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Ready or not, school's here // SHOP TILL YOU DROP

(ran PAS edition)

JoAnn Leone and her daughter, Jenna, 10, stroll into the Kmart on State Road 54 on a bright, hot Wednesday morning.

They've made this trip before. They'll make it again.

All in search of the perfect lunch box.

"Maybe we'll find it this time," Mrs. Leone said. "It's made by Rubbermaid, and it's small and compact, and it's exactly what the kids want.

"I certainly hope we find it this time."

It's that time of year again: time for back-to-school shopping.

The Leones find a lot of items during the hour they spend in the store.

They find 24 pencils, 18 portfolio folders, six spiral notebooks, two pencil sharpeners, an alarm clock, a protractor, a set of highlighters, a ruler, packages of erasers, stickers and white cotton socks, markers and scissors.

"Scissors?" Mrs. Leone wonders aloud. "Why do we have to buy a new pair of scissors every year? Why can't you just keep the pair I bought you last year?"

Jenna gives her mother a wry look. End of discussion. The scissors go into the cart along with everything else.

Unfortunately, though, a thorough search of the lunch box aisle doesn't turn up the family's favorite food container.

Slightly disappointed, mother and daughter trudge to the register.

And $58.65 later, this shopping trip is over.

There will be more. Count on it.

"It just never ends," says Mrs. Leone, a reading specialist at Pine View Middle School.

"We've been to malls all over the area, we've been here to Kmart, and we'll probably have to go to Eckerd Drugs and Wal-Mart before we're done. And we've got to go back to the malls and we'll probably come back here, too."

Welcome to back-to-school shopping. This consumer ordeal falls behind Christmas _ but above birthdays _ on the scale of money it swallows.

But what parent or student can afford to pass it up?

Whether they can afford it or not.

"I joke with my kids to limit their shopping to just six months of my salary," Mrs. Leone says.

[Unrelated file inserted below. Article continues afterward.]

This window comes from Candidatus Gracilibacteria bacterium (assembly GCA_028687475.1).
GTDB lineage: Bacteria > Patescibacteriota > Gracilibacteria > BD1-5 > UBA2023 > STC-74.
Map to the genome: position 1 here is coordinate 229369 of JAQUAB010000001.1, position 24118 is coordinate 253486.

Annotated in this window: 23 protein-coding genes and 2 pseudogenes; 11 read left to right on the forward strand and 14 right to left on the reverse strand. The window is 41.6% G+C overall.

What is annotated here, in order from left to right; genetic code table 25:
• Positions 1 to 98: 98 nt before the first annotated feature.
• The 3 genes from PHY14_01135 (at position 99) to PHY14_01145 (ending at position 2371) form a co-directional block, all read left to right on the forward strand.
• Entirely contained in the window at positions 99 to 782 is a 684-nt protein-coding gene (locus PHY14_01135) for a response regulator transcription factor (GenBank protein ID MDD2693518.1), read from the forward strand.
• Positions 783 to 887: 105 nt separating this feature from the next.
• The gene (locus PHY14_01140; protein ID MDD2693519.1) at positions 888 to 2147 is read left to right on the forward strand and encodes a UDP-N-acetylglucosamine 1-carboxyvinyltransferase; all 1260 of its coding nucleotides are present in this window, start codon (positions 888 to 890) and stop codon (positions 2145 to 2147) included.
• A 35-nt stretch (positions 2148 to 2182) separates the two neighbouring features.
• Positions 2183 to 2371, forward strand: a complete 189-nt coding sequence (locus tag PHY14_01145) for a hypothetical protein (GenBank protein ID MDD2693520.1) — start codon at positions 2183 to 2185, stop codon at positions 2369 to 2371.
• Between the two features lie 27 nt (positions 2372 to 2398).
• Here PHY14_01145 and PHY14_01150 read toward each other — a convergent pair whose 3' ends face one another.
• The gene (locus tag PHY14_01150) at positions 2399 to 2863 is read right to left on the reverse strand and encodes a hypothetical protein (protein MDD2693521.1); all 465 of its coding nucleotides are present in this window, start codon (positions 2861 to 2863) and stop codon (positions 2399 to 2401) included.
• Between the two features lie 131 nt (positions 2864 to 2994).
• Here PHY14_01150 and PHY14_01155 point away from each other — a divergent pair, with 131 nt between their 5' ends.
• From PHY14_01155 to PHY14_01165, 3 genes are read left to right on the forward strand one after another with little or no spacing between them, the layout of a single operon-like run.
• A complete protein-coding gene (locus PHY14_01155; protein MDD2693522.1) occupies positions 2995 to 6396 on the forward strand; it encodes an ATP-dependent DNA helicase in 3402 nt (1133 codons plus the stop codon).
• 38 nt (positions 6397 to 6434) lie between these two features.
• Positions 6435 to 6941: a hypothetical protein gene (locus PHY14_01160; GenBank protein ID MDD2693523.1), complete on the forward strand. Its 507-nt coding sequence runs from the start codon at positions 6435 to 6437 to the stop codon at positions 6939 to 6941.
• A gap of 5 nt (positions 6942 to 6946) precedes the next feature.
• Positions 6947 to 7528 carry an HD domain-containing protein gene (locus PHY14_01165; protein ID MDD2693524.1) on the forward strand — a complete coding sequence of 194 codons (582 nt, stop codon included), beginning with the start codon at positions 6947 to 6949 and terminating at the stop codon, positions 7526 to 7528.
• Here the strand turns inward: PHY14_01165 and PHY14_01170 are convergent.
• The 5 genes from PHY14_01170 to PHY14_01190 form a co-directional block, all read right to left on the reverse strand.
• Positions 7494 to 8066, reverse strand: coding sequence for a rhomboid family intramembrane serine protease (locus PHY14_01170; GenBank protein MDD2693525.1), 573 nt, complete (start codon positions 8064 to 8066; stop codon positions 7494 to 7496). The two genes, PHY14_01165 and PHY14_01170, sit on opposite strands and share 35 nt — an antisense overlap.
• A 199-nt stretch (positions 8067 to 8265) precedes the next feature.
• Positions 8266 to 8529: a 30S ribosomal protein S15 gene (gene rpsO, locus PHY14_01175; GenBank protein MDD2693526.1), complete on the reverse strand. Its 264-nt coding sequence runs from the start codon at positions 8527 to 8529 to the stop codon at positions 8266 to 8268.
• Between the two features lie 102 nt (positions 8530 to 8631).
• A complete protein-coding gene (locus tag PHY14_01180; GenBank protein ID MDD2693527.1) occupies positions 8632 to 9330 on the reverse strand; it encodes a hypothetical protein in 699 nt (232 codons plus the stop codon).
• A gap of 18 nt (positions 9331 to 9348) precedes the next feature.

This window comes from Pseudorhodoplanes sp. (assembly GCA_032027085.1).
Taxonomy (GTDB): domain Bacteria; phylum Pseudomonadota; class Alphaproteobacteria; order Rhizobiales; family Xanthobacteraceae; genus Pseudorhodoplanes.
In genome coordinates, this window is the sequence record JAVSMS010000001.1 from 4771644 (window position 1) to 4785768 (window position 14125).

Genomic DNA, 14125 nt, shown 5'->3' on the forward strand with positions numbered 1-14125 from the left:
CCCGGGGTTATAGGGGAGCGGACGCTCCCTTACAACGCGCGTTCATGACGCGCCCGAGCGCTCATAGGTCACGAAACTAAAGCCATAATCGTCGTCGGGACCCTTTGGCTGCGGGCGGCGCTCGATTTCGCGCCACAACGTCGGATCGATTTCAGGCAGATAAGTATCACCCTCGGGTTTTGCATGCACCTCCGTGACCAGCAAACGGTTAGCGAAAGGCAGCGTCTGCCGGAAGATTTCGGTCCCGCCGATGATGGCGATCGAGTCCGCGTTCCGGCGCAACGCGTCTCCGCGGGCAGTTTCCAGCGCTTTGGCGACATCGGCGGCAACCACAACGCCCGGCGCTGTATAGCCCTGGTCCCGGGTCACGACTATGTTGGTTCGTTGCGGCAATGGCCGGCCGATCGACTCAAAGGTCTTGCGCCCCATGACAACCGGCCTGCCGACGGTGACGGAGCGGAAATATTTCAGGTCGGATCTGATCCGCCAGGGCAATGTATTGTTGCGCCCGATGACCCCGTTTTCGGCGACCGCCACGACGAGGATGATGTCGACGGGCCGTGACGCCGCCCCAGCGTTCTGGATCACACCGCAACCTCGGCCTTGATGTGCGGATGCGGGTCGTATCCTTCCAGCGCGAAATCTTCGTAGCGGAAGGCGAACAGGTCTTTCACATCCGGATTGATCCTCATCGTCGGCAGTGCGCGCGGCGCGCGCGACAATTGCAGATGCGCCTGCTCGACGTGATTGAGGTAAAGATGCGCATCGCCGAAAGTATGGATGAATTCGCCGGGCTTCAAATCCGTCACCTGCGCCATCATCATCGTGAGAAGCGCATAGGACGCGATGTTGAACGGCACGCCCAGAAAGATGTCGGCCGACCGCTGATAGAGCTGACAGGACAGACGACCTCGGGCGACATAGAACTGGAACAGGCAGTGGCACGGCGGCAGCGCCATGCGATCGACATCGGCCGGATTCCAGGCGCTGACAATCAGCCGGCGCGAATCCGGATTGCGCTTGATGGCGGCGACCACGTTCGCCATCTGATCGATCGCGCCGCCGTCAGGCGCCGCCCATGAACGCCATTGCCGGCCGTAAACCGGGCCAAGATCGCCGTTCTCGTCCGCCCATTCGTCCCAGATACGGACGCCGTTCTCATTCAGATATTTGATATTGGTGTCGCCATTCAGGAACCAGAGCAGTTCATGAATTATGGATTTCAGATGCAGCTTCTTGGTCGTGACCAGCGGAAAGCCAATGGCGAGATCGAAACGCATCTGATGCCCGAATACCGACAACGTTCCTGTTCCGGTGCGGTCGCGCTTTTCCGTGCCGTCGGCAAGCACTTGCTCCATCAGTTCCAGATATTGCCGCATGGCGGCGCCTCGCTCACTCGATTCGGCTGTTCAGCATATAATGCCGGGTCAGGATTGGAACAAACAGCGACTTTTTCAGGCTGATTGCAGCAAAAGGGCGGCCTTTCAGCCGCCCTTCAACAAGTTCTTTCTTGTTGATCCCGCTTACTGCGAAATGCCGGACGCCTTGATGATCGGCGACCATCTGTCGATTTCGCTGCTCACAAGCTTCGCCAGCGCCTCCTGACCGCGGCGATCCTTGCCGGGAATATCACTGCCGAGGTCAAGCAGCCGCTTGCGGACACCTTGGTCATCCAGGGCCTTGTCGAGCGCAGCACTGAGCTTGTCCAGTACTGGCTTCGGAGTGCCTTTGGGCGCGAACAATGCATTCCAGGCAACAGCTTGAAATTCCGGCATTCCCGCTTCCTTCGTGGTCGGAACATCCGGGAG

The Kmart the Leones visit is loaded with stacks of lined paper and boxes upon boxes of folders and spiral notebooks. Pens, pencils, crayons, markers, erasers, rulers, protractors, calculators, etc., etc., etc., line shelves on both sides of three aisles.

"Once school starts, it'll all be gone," Mrs. Leone says as she waves her hand over stacks of lined paper. Hence her many visits to this store.

Chris Scott, 26, assistant manager at the Kmart store, said back-to-school shopping is an important period for his store.

"It's not as busy as Christmas, but it's one of the busiest times of the year for us."

And the school supplies keep coming.

"We've got a ton of stuff for the back-to-school season," Scott said.

But not everything the Leones need, though.

Mrs. Leone and her two children, Jenna, a fifth-grader at Lake Myrtle Elementary School, and A.J., 13, an eighth-grader at Pine View, have visited stores all over the Tampa Bay area. A.J. skips this trip, choosing to remain at home.

They have been to Brandon TownCenter, University Mall and West Shore Mall in Hillsborough County, and plan a trip to Gulf View Square Mall in New Port Richey soon.

They have bought plenty of back-to-school clothes, including closely tailored girl's outfits for Jenna, baggier, shirts and pants and baseball caps for A.J., and new shoes for both.

All with one goal in mind:

"That perfect outfit," Mrs. Leone says. "That perfect outfit that will make them feel great for their first day back to school."

The Leones rarely clash over fashion.

"I generally agree with what they wear," Mrs. Leone says. "Especially with what Jenna wears, I think it looks very nice on her.

"Of course, sometimes they look at me and ask me if I'm going to go outside looking like I do.

This year, Mrs. Leone tried a new shopping tactic with her children. Last year she bought them several outfits, but this year she gave them a budget and loosed them in the malls.

Amazingly enough, everything the children bought was on sale.

"When I was buying everything, I didn't even know it was on sale," Jenna says. "It just happened that way."

Mrs. Leone faces a double shopping load, however. As a teacher, she too has some shopping to get done before school starts Aug. 26.

She has her list ready, albeit a short one.

"Comfortable shoes," she says. "All I need is a pair of comfortable shoes I can stand in all day long and I'm set.

"Now I just need to find a pair _ that, and the lunch boxes."

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